PGA Tour Champions: Cologuard Classic to Toms by a shot

Folks from another generation remember David Toms as the guy who denied Phil Mickelson a PGA Championship at the Atlanta Athletic Club. When Toms reached the Tour Champions in 2017, he wasted little time reminding us that he had game. His 2018 US Senior Open title was followed by … very little. Toms next won on the senior circuit in 2021, then waited another two years to claim title number three.

Chasing him in Arizona were guys like Steve Stricker and Robert Karlsson. Stricker faded to 8th with a day-three 71, but Karlsson hung in quite well. The Swede played nearly-flawless golf on Sunday, with a bogey at the 11th his only blemish. Did that miscue cost him a playoff? Statistically speaking, yes. Toms had a bogey of his own on day the last, at the 13th, but he had enough birdies to hold off Karlsson … until his final drive. Toms’ cut faded just enough to drop into the hazard off the tee. He played two more shots to about five feet, then drained the putt for bogey and victory. As they say, it’s never how you do it; just how many.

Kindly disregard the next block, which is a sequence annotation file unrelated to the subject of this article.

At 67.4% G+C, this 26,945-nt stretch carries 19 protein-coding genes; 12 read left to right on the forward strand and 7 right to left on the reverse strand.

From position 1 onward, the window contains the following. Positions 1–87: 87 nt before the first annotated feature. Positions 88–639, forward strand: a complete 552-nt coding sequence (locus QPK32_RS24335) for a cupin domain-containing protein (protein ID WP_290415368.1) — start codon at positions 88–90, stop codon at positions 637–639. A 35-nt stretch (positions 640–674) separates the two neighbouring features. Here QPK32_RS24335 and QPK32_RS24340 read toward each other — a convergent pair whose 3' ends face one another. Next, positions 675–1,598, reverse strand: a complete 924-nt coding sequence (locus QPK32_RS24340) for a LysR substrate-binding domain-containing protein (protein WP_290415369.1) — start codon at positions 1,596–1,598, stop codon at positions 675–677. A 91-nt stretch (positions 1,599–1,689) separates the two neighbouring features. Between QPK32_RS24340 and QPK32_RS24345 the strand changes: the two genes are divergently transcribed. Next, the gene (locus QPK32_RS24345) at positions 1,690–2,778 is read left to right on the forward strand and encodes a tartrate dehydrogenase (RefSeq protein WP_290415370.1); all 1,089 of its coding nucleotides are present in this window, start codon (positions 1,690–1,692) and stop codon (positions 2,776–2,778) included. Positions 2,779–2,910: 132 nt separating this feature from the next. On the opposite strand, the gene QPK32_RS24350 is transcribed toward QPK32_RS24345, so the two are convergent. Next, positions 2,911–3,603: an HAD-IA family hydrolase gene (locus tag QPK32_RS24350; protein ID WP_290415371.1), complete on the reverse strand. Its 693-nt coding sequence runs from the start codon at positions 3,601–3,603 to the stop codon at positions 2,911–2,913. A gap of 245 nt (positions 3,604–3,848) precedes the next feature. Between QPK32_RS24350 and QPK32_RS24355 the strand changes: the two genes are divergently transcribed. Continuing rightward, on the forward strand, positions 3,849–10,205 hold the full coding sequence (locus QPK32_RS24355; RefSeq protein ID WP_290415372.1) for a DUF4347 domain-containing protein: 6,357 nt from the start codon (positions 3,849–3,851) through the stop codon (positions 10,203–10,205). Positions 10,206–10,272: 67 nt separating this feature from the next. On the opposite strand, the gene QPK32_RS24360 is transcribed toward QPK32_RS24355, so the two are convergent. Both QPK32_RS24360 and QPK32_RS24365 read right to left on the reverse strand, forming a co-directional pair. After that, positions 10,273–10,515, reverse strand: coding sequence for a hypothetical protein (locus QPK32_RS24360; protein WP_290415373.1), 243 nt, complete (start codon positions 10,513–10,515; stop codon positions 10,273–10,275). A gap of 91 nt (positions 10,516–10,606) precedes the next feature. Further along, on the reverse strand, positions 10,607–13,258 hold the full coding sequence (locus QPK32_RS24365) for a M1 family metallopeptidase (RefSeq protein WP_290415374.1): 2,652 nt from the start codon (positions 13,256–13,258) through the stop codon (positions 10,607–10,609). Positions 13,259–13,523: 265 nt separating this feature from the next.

Asian Tour: New Zealand Open trophy rests in hands of elder statesman Jones

Even a third-round 62 wasn’t enough for Brendan Jones to assume the top spot at the New Zealand Open. Shae Wools-Cobb and two other stood between him and the point of the pyramid. As fans know, following a nine-birdie effort with another, stellar round is way easier said than done. Fortunately for Jones, he had a little help from his competition.